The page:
Hi all, just wanted you let you know that my new “album”, Cloud Computing has just been released as of today. It’s available for digital download at iTunes and Google Play — and should be available in Amazon Mp3, Spotify and a dozen other stores by the end of the week.
I put “album” in quotes mostly because this project isn’t your usual ambient (or post-ambient) album — it’s an ongoing research project in search of a new business model for independent and aspiring musicians in the post-internet world. Every track I made is accompanied by a journal entry that documents the concepts, motivations, and approaches that went into the making of each recording that hopefully gives an idea of how musical styles may (or may not) evolve over time as it comes into contact with outside feedback. I’ve used ideas from traditional entrepreneurial theories as well as “Lean Startup” principals that heavily borrow from the culture and methodologies developed in the tech sector. (Reference: Steve Blank’s Four Steps to the Ephiphany, Eric Ries’ The Lean Startup, and Brant Cooper/Patrick Vlaskovits’ The Entrepreneur’s Guide to Customer Development.)
In line with the speed and abundance that technology has given society over the last few decades, the album contains 2.5 hours of music that was made within a time-span of 2 months, from beginning to finish. Cloud Computing can basically be thought of as the Freemium model model of music, applied from the very beginning of its conception all the way into its execution and promotional stages. You can hear the entire album as a YouTube playlist or read/listen to each track on the website for free. The “premium” service of the uninterrupted, ad-less experience lies in the purchasing of the album itself or doing a live performance. Similar things have been attempted by musicians before (including myself), but this was the first time I felt that I was able to create something where I was able to cover all of the angles all at once.
To plug the project a bit more, here’s a few nice comments I got from an anonymous reviewer on SoundOut.com:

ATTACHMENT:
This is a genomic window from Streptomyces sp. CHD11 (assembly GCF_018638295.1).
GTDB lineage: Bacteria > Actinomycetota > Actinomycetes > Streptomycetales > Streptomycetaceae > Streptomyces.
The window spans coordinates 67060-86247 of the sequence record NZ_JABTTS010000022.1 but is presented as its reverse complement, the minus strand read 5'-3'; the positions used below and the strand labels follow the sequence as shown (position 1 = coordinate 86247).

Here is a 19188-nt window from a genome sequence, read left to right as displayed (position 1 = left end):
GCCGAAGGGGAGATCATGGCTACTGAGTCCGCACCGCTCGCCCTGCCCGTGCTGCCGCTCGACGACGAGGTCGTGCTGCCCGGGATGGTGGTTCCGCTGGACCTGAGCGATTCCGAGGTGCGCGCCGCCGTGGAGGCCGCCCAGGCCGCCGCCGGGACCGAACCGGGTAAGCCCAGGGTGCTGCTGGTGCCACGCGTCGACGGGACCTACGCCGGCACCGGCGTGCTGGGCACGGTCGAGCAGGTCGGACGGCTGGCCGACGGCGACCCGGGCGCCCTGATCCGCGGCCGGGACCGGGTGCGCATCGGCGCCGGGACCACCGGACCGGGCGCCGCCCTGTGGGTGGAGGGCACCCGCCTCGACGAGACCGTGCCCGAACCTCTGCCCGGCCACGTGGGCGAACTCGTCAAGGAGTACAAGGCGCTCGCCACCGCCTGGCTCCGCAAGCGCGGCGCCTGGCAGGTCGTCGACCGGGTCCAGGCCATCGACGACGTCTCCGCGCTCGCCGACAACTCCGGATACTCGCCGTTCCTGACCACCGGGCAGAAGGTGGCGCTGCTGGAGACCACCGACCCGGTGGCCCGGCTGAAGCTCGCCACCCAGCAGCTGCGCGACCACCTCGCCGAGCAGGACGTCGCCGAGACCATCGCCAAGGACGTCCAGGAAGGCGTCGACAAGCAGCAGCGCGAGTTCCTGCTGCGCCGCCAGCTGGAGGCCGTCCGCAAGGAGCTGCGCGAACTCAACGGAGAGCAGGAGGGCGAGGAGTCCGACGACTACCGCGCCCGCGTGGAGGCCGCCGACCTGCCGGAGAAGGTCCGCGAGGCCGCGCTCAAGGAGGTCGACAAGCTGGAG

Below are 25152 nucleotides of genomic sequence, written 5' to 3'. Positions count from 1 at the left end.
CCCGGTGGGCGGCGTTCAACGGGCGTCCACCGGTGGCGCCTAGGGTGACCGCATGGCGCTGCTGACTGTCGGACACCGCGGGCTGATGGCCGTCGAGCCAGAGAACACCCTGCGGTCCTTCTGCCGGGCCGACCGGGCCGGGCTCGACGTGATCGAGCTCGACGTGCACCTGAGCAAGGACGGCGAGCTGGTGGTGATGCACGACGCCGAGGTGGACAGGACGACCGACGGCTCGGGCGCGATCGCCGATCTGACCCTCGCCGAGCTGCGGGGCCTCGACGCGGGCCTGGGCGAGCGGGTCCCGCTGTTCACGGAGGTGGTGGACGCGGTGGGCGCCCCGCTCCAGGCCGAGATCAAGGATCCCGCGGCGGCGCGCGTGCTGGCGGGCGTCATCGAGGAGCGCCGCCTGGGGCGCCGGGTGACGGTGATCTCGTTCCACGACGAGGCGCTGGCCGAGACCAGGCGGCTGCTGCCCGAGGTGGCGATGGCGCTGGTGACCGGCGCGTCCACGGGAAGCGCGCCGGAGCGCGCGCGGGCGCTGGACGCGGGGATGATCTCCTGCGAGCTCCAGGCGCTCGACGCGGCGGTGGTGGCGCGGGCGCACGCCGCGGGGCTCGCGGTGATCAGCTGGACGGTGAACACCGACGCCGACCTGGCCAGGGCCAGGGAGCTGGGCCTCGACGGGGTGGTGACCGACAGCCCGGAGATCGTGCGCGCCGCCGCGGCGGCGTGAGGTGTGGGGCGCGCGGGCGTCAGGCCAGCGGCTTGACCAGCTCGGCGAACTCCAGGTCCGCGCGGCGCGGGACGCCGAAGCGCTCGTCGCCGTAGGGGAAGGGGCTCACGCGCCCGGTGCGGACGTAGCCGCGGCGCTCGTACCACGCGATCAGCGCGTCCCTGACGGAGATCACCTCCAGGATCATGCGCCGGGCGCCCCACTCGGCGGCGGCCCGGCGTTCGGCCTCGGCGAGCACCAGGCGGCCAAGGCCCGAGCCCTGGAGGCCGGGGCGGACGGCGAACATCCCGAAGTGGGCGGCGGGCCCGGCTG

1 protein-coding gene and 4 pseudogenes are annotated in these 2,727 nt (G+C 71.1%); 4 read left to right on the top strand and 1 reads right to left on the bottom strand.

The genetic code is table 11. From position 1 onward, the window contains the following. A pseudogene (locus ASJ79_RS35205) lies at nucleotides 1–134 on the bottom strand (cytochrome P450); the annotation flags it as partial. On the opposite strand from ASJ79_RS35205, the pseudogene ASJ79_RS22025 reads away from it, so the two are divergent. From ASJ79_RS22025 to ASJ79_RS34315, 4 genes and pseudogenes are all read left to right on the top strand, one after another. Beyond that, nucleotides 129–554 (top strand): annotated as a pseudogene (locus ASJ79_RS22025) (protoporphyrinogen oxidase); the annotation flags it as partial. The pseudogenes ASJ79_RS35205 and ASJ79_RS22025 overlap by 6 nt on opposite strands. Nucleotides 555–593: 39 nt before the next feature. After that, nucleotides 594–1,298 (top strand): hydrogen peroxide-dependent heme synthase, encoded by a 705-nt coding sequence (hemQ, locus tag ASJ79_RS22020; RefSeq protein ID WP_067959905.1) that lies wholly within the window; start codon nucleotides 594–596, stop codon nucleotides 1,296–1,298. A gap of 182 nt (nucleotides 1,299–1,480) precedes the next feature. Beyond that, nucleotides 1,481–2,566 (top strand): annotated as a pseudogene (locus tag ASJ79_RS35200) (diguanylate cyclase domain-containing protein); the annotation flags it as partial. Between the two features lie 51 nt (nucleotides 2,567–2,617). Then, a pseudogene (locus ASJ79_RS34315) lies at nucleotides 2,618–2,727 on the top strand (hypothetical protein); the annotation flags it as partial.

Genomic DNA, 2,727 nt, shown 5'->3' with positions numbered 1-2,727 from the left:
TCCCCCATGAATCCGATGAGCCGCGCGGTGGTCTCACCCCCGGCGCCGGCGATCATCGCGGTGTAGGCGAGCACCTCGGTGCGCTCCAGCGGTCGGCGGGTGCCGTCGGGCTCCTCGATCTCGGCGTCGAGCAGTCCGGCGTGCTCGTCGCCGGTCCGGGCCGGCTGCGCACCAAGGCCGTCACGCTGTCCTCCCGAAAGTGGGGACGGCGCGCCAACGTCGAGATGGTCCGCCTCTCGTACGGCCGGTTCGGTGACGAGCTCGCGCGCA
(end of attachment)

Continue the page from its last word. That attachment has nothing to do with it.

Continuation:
Cloud Computing No.5:
I thought that the piano track was really out of this world, unlike anything I can ever recall hearing. The song was evocative, transportive, and immersive, and really captivated me from the opening bars. This song was ineffable in its sublimity, and really created a sonic dreamscape on the walls of my imagination. The song had a reverberant resonance and an exhilarating sonority to it that really made the hairs on my arms stand up.
I marveled at the originality of the sound, and the majestic, symphonic aesthetic that the song created. I had a hard time placing any one particular instrument, with the possible exception of the piano playing which was clearly the work of a true virtuoso. The musicianship was just astonishing on this track, and I think it really takes a true craftsman to create an instrumental piece of music as lush as this one.
This was definitely a deviation for the norm for a rock and roll enthusiast like myself, but it was a most welcome one. While this kind of music might not be for everyone, those with more cultured, refined, and eclectic tastes will be mightily impressed by what they hear here. It was quite a trip, and I thank the band for taking me on it.
Every track made for this project was “pure” improvisation (nothing pre-written, pre-planned) and the part numbers (1,2,3, etc.) are sequenced according to the date that it was created. There have been no cuts, edits or splices done on any of the recordings because everything was played straight through from beginning to end, including the ones that I’ve played with Melinda, our violinist-in-residence. I felt that it was important to do this in order to preserve the “realism” and authenticity of the process, regardless if the individual tracks themselves could be considered a success or failure by market (or artistic) standards.
To improv is to improve — the project and process of Cloud Computing attempts to encapsulate the idea that truth and honesty can drive ideas toward greater heights. It’s a glimpse into the artistic and creative process, story-told from the perspective of an entrepreneur. If you’ve enjoyed the experience of it, send me some feedback or consider becoming a supporter of the project! Music entrepreneurship is likely to become a big thing — or even the norm — in the next few years, so it’s an opportunity to get in early and make an impact on the movement’s direction.
As always, thanks goes out to Melinda Rice for playing the violin and putting up with my crazy ideas. Hire her if you’re in LA and need a good violin or viola player/teacher.